Archive for September, 2009

(500) Days of Summer; or Did Someone Copy and Paste Their Personal Journal?

September 20, 2009
Of course they sell the movie with "happy".

Of course they sell the movie with "happy".

(500) Days of Summer is not the movie to take someone to if you have just started dating them. This is not, as the voice over claims in the first few minutes of the film, a romantic comedy, i.e. a film in which the couple ends up happily ever after. It’s fun, funny, in fact it’s a pure joy to watch. It so eloquently captures the ups and downs of a relationship that isn’t meant to be that it draws out of you every doubt in your mind that you could possibly have with the person sitting next to you. And gives you hope in the potential…for the next one…alas not the one you’re with. Ouch.

Now, if you’re pretty confident in your relationship, or have just gotten out of one, you should then, without a doubt, see this film.

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“Thirst”: a rich blood soaked love story

September 13, 2009
Two lost souls...undead lost souls...which is kind of redundant.
Two lost souls…two undead lost souls…which is kind of redundant.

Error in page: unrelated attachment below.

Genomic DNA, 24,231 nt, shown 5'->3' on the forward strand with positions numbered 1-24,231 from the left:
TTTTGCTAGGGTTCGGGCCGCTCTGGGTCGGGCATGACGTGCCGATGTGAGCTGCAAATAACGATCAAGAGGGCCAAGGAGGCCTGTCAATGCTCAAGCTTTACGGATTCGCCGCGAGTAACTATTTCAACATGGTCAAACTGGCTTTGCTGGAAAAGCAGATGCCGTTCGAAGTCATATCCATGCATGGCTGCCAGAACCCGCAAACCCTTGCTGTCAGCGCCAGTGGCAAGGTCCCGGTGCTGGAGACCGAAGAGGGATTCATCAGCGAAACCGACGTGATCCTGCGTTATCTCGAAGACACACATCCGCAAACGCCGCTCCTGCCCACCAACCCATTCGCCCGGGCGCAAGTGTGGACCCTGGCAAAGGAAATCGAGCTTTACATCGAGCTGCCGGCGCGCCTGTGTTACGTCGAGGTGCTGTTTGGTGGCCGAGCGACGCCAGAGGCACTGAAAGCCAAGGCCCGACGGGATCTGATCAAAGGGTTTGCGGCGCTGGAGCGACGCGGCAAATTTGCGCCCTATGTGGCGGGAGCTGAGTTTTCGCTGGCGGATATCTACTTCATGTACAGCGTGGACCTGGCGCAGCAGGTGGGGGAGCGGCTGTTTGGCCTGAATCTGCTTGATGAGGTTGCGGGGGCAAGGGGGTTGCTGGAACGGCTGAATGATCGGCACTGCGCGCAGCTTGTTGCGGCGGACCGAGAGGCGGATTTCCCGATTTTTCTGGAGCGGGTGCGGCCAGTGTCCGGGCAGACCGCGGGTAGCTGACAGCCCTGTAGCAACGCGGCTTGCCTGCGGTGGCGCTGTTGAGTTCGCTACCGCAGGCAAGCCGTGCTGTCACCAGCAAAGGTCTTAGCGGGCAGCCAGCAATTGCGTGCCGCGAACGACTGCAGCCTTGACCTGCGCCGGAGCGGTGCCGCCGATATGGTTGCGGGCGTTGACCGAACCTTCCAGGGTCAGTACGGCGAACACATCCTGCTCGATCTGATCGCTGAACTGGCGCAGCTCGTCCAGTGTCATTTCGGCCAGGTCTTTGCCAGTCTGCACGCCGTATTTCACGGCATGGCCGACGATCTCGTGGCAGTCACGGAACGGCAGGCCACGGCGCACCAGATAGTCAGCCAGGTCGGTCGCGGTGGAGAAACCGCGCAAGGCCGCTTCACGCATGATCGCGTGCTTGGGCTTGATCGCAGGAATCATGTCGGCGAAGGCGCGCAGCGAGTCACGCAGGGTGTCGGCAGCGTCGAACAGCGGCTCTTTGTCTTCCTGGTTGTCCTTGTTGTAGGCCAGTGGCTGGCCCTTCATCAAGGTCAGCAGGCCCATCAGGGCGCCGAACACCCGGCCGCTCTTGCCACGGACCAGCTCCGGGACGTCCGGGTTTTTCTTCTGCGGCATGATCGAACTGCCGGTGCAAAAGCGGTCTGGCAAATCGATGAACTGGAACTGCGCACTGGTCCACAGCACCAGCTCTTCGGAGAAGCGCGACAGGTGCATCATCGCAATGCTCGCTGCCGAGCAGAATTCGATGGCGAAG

Thirst, the new film by Hitchcock virtuoso, Korean director Chan-wook Park, chronicles a love affair that’s tainted from the beginning and not just because it involves a Priest who becomes a Vampire.

Over the years vampires have been used for a hefty amount of serious metaphors, from the original undying love of Bram Stoker’s creation to the teen angst of Edward Cullen from the Twilight series, to Allan Ball’s “coming out” creations on his hit HBO series True Blood. Park, though, has a way, like Tarantino, of bending a genre to his whims in ways that defy even the best stories out there (such as any of the above) and burning visual moments into your retina that will stick with you until you die.

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“Inglourious Basterds”

September 9, 2009
Steeped in Nazi film ideology, why wouldn't there be a cinea in "Inglorious Basterds"?

Steeped in Nazi film ideology, why wouldn't there be a cinea in "Inglorious Basterds"?

In Quentin Tarantino’s new film “Inglourious Basterds” it’s true that the Basterds are on display, all the billboards, all the movie trailers, every blurb makes it appear that they are the main characters, led by mega star Brad Pitt as Lt. Aldo Raine, a good old boy with a deep respect for his Native American heritage, as he leads his merry men on a carnage ladden path through occupied France to scalp some “Naazis”. What a great hook for a film, and it’s pretty close to the truth, but only a part of the truth.

Tarantino gets to that, but he’s smart enough to know that it’s merely a hook. For some filmmakers it would be enough to show this intense group of Nazi killers as they roam the country side, but he’s up to more here. Giant robots fight on Earth. It’s a hook, a great logline to get people to come watch the movie, but that’s all Transformers is. Basterds is full of the richness of a filmmaker that has finally tamed his own desire for pulp retreads, and has found his own voice.

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